Why does this portrayal continue to be reintroduced despite evidence and support to the contrary? One reasonable and mundane possibility is that some individuals never saw evidence running counter to that portrayal. Some people didn’t read the debunkings, but they did hear the original story, perhaps multiple times, so they remember it and repeat it. A more sinister possibility is that some people might endorse the story, despite it being unsubstantiated, with the goal of positioning Bush in a less than generous light. Both of these possibilities rely on social motivations that can influence people’s willingness to repeat and believe the debunked events.

At the same time, psychological mechanisms rooted in the everyday operations of human cognition bear some of the responsibility for people’s reliance on the original false story. These mechanisms guide our effective understanding and interpretation of events, but like many cognitive processes can sometimes lead to confusion and comprehension failures. Experimental and observational studies conducted with large groups of participants provide insight into why a debunked claim might continue to be discussed and validated.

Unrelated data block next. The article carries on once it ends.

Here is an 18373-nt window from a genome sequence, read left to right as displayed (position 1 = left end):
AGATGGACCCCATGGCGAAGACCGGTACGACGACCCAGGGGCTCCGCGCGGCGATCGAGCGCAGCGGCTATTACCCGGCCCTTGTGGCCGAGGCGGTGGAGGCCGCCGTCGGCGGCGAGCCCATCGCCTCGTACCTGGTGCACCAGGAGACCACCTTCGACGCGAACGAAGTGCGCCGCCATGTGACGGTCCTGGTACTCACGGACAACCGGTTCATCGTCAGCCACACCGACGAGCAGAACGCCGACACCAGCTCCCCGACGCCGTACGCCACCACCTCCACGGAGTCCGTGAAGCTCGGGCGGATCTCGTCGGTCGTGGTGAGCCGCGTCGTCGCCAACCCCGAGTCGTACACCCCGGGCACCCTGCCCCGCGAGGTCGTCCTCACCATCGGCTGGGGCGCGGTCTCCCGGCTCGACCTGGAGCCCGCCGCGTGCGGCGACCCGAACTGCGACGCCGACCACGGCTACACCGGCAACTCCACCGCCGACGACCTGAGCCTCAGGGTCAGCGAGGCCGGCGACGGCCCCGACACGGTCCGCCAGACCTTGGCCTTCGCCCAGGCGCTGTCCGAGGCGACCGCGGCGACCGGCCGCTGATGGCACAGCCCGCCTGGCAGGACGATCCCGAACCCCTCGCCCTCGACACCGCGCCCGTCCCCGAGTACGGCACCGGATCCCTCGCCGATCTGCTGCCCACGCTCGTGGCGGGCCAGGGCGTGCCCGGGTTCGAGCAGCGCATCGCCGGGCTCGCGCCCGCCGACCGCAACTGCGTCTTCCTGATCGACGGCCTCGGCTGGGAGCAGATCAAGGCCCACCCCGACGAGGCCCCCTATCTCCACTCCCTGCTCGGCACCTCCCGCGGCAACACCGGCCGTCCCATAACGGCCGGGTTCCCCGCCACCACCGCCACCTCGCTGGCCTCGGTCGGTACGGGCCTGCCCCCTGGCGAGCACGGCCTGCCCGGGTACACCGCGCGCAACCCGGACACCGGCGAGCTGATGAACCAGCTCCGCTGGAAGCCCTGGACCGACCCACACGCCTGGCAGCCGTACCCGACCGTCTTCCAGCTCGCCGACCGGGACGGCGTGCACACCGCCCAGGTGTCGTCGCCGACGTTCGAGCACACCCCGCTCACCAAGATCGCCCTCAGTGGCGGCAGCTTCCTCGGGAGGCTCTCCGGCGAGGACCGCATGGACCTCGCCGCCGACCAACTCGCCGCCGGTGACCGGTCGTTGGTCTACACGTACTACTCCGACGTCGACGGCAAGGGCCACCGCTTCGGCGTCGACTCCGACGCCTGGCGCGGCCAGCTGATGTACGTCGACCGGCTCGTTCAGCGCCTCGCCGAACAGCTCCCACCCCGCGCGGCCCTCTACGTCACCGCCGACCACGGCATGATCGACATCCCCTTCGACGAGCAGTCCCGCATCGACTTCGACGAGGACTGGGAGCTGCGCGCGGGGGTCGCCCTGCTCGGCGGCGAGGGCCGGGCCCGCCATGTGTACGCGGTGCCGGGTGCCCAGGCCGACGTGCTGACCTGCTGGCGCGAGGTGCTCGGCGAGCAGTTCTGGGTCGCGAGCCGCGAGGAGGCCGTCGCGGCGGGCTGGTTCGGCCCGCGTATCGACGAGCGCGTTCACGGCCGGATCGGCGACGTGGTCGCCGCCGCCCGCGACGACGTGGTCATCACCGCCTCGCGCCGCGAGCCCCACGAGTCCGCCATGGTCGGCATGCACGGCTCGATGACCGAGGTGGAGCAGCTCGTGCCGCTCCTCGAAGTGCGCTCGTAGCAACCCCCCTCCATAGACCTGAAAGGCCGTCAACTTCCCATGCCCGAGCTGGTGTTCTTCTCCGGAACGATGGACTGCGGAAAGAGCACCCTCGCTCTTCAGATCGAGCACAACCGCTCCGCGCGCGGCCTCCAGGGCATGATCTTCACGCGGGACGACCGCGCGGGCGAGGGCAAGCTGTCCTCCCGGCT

The story of Bush’s reaction at the checkout scanner follows a narrative sequence of events that seem plausible and is simple to follow: Rich guy doesn’t buy his own groceries, rich guy has never seen a grocery checkout. This makes it easy to remember and retell. Research studies have consistently shown that people find information that is easy to recall from memory to feel more true compared with information that is difficult to recall. Listening and viewing repeated tellings of a story can enhance the validity of its content, conferring feelings of truth despite information being patently false. Repeated descriptions of the event, including the “look of wonder” being restated in every iteration, contributes to beliefs that the information must be true.